But no–the upload gets interrupted by a surprise attack from a mercenary named Walther Dahl. He’s been sent by the TranStar corporation to steal back all the data and kill everyone on the station.
He’s also the most annoying character in the entire game. He blows in at the eleventh hour with his army of military robots, totally disrupting the pace of the narrative. He may have been referenced earlier in the story–although I sure don’t remember it–but certainly not in any way that counts as meaningful foreshadowing. My reaction to his arrival wasn’t “oh, wow; it’s that Walther Dahl guy I heard about earlier”, but instead “who the hell are you?”
It reminded me of Stephen Leacock’s mockery of a common trope in detective novels that explains the crime by concluding: “It was the work of one of the most audacious criminals ever heard of (except that the reader never heard of him till this second)”.
Even worse, Dahl undercuts the main enemy of the game, the Typhon. It’s like in Mass Effect 2 and especially 3, when Cerberus and the Illusive Man kept getting in the way of fighting the Reapers.
I actually found myself rooting for and counting on the Typhon to get rid of Dahl’s inexplicable army of robots for me. This is detrimental to the plot in two different ways: first, it makes you feel sympathy for what had previously been an unambiguous enemy; and second, it undercuts the Typhon’s effectiveness–they can’t be that powerful, if Dahl was able to show up and take over the station in the space of about five minutes.
This whole sequence was undoubtedly the weakest point of the game, and it took about two hours to resolve. (In fairness, defeating Dahl was extremely satisfying, but not so much as to justify his existence in the first place.)
So now, I found myself going back to the arboretum yet again, to do the same thing I had been about to do two hours before, prior to the pointless Dahl episode. And that wasn’t even the worst thing about it–but I’ll get to that later.
There had been several points throughout the game where it seemed like they were just throwing obstacles at me to make everything as hard as possible. There were quests that went something like this:
“Go get some files from a computer on the other side of the station.”
<Goes there, fighting and hiding from Typhon all the way>
“Oh, the door is broken. You have to get parts to fix it.”
“Shoot, the power’s out. Backtrack and turn it on.”
<Goes back; fights more Typhon>
“Hey, the power is out because the reactor is broken. Fix it.”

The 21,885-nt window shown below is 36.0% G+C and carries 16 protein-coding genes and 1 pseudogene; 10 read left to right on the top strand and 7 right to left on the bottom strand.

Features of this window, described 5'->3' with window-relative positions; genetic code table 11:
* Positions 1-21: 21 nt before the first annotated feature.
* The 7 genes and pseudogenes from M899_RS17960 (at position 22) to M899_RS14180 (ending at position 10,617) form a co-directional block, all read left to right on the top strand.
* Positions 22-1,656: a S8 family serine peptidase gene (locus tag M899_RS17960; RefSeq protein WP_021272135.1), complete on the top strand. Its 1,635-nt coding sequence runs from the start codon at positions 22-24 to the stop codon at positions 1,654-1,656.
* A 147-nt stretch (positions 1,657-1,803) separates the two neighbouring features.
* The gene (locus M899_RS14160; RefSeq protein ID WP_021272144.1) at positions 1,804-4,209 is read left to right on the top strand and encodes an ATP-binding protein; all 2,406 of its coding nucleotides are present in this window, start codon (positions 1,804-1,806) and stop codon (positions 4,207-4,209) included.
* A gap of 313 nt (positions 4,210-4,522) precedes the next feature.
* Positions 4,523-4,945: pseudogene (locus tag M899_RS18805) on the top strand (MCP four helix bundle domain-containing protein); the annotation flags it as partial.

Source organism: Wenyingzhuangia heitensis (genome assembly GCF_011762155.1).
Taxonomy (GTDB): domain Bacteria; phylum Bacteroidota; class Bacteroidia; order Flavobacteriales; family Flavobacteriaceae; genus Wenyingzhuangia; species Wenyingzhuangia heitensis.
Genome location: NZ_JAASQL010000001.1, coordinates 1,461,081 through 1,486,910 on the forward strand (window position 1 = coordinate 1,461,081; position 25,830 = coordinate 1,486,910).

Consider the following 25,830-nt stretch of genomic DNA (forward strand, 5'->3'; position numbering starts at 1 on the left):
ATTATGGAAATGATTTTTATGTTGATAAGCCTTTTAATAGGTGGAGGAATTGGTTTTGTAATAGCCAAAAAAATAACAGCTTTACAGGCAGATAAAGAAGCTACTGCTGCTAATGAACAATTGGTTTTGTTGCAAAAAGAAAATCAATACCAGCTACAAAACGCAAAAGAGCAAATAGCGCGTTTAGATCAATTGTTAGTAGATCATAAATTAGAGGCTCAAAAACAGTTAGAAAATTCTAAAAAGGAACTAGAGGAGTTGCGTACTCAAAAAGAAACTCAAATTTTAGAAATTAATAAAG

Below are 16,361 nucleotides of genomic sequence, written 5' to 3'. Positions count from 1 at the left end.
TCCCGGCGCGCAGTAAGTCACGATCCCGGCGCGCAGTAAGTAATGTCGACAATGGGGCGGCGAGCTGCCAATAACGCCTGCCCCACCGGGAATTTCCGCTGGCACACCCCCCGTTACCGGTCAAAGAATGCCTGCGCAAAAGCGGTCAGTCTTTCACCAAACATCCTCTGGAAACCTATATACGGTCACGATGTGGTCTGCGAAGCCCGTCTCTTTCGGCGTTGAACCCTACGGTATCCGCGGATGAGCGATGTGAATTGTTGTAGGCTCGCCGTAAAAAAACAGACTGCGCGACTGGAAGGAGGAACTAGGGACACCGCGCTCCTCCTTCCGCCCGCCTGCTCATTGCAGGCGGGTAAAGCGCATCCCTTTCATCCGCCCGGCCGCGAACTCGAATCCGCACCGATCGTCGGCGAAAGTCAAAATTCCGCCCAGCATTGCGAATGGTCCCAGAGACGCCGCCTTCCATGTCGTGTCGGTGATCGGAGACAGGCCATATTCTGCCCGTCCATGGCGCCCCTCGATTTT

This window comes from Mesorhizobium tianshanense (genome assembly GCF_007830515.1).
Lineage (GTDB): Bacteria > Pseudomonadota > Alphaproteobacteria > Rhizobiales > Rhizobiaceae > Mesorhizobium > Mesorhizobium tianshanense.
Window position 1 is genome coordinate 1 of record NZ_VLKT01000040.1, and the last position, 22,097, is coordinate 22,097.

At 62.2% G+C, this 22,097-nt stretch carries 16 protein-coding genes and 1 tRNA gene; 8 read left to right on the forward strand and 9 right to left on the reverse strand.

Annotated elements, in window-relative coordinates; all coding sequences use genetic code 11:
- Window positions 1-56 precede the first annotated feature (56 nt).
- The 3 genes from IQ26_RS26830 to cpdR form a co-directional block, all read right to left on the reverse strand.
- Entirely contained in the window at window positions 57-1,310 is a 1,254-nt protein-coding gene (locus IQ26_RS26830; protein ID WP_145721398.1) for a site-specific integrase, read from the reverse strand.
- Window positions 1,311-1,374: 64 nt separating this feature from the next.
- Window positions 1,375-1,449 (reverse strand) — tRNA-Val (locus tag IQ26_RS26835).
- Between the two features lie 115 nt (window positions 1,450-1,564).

<Rebuilds nuclear reactor>
“What were we doing again?”
This had been frustrating enough, but the Dahl interruption was just too much. I prefer games in which each objective involves uncovering new information that advances the plot, rather than have most of the objectives be about doing busywork that eventually uncovers information that advances the plot. It felt at times like they were just dragging it out. And this turned out to be a big problem, but again, more about that later.
Once the coral data is analyzed, Alex explains that the coral is used by the Typhon to transmit a signal. Morgan, he continues, had suspected this from the beginning and had designed a device that could destroy the Typhon by taking over the neural network. He suggests using this, instead of following January’s suggestion of activating the station’s self-destruct mechanism.
At this point, a massive Typhon creature appears from deep space and begins to consume the entire station. Morgan then has to choose between whether to destroy the station and the Typhon along with it, or activate the device and destroy the Typhon but keep all the research and technology the team on Talos I has developed.
I chose the latter. I’m always a big one for keeping knowledge–same reason I always leave the Collector base intact at the end of Mass Effect 2. It never hurts to have more technology at your disposal; you can always choose not to use it if you don’t want to.
In either ending, the Typhon are destroyed, and the credits roll. But Prey still has one final twist in store. And it’s significant enough that even though I warned you about spoilers earlier, I’m putting it after the page break…
What always strikes me first about Planescape: Torment every time I start a new game is how weird it is. Your character –called “the Nameless One”–wakes up in a mortuary, apparently as an amnesiac zombie, and is greeted by a floating skull who proceeds to read a message written on the Nameless One’s back.
And that’s just the opening few minutes of what’s at least a 20- to 30-hour game. It doesn’t get less weird after that. You meet a whole host of bizarre characters: a chaste succubus, a living suit of armor, a man who is eternally on fire, a living cube with crossbows… the list goes on. And that doesn’t even address the weird setting–an indescribable world of twisting labyrinths and cities that shift both in physical space and across different planes of reality.